It would not be a good idea, for example to buy a $50 tripod for a $1500 telephoto lens.  The cheap tripods are not stable enough to eliminate vibrations, and you will wonder why you get blurry images with your telephoto lens.

Once you learn how to master your kit lens and have any of the above accessories you might need, you should know what you'll want in your next lens.

I'm one for fine tools, and I have a lot of high end lenses, but they were each bought for a specific reason and a lens that might have been a best choice for another would not have done the job for me. A shotgun approach can work, or it can waste a lot of money.

We all look at our lenses and feel that we have spent our dollars on the best lens  (for our use).  That might not be the best for you.

Thats why the kit lenses are there, a starting point and a way to learn without spending $$$ on the wrong choice.

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Re: picking out lens
« Reply #4 on: July 09, 2011, 12:39:15 PM »
Hi I'm new to the SLR world. I'm planning to purchase a canon 60d with in the next couple days. what would be some good lens to go with the camera. I'm planning on doing landscape, sports, and lots of macro.

Being new to DSLR's, I would not recommend going right out and buying a lot of expensive lenses until you have more experience with your camera.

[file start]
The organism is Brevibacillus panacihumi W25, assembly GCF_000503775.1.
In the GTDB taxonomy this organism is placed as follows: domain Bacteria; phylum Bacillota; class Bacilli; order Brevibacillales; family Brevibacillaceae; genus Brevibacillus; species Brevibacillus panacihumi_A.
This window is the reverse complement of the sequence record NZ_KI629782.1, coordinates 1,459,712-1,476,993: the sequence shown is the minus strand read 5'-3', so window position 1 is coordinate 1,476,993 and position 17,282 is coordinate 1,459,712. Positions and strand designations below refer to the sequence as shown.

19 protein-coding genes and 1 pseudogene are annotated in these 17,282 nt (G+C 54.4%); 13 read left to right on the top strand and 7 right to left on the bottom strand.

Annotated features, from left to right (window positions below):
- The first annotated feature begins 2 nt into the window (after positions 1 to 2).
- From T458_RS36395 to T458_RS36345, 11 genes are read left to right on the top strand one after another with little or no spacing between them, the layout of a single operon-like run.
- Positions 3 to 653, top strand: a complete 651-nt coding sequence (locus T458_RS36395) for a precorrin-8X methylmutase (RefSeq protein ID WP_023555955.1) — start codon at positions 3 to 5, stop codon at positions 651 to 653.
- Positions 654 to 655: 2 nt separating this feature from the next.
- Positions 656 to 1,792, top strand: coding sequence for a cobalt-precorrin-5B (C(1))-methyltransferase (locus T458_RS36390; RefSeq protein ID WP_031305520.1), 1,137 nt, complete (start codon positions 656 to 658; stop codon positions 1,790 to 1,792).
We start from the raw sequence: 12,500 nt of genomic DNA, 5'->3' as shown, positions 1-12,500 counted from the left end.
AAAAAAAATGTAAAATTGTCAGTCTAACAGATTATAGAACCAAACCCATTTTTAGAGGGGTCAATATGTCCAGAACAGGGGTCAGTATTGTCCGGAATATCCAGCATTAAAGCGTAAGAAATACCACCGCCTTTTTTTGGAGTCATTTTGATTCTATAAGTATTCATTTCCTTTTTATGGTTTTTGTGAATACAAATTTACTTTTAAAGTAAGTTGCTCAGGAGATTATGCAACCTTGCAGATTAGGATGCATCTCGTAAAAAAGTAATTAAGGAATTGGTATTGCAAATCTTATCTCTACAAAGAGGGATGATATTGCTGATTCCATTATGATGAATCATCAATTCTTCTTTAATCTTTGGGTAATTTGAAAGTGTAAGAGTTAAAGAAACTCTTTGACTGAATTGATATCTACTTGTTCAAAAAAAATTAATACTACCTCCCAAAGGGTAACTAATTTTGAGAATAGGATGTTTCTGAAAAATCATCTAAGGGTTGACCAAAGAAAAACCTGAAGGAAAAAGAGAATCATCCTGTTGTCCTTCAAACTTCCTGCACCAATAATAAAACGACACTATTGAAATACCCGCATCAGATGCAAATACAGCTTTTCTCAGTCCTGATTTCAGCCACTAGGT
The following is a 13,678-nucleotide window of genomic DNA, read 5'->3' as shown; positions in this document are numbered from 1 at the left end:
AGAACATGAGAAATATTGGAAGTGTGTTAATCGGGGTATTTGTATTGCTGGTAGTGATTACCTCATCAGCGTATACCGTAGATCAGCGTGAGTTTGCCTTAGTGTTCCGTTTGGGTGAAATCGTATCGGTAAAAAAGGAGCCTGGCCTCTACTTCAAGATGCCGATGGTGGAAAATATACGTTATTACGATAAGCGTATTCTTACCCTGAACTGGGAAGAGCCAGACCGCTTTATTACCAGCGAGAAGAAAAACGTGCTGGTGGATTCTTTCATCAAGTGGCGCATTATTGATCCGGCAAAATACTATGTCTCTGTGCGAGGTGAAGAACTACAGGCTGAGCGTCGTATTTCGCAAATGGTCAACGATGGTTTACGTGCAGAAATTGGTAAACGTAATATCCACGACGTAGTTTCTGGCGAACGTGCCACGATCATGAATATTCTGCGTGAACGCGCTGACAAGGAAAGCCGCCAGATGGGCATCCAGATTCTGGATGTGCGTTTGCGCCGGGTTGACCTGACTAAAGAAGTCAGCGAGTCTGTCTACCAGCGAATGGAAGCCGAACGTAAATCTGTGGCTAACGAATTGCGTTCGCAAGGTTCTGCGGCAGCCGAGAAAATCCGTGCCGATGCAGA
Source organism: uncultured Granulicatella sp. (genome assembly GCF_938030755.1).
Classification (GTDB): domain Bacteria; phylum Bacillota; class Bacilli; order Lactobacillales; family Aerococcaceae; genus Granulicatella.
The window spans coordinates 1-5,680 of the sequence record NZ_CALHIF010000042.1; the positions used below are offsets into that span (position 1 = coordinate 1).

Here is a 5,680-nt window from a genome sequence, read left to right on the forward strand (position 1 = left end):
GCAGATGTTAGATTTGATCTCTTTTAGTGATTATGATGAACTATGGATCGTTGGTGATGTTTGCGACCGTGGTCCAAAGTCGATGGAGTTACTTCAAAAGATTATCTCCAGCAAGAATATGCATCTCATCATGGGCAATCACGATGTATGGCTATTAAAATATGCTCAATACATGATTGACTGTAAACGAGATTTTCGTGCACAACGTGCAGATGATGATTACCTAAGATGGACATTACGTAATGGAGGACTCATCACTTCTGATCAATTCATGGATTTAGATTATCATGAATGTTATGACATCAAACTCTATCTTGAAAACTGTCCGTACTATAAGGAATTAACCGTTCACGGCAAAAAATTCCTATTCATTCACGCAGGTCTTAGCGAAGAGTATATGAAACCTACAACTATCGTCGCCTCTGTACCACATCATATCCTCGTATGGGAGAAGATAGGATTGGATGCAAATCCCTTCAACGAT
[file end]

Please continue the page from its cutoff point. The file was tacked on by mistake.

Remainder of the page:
Lenses are very important, but not the only thing to get.

There is nothing wrong with getting the kit lens to start with.  There is so much to learn.  Buy software like Adobe Lightroom, learn to shoot and develop raw images, purchase a separate flash, and perhaps a better beamer for the flash to use for birds or small critters, diffusers and reflectors, a good tripod and head, monopod, etc.  At the very least, save money in your budget for some accessories.

It would not be a good idea, for example to buy a $50 tripod for a $1500 telephoto lens.  The cheap tripods are not stable enough to eliminate vibrations, and you will wonder why you get blurry images with your telephoto lens.

Once you learn how to master your kit lens and have any of the above accessories you might need, you should know what you'll want in your next lens.

I'm one for fine tools, and I have a lot of high end lenses, but they were each bought for a specific reason and a lens that might have been a best choice for another would not have done the job for me. A shotgun approach can work, or it can waste a lot of money.

We all look at our lenses and feel that we have spent our dollars on the best lens  (for our use).  That might not be the best for you.

Thats why the kit lenses are there, a starting point and a way to learn without spending $$$ on the wrong choice.
Totally agree.  There is another point to consider. Since you are new to the DSLR, you may not be used to the weight and bulk of  all the extra lenses.  You might even start to hating it. The 18-55 IS kit lens is not bad for the price ($100??).  I have actually use it to compliment my 17-40mm for low light. The other kit lens (55-250) is a cheap price (another $100 ??) to learn about using long lens. Both lenses will give you good 12X14 easily. 
If you are going to buy the expensive lenses that are suggested in the different posts. Then you might want to buy the 7D for the micro AF adjustment. You will need it eventually. Since you are going to spend thousands of dollars on the lenses you might as well spend extra few hubdred buck on the body.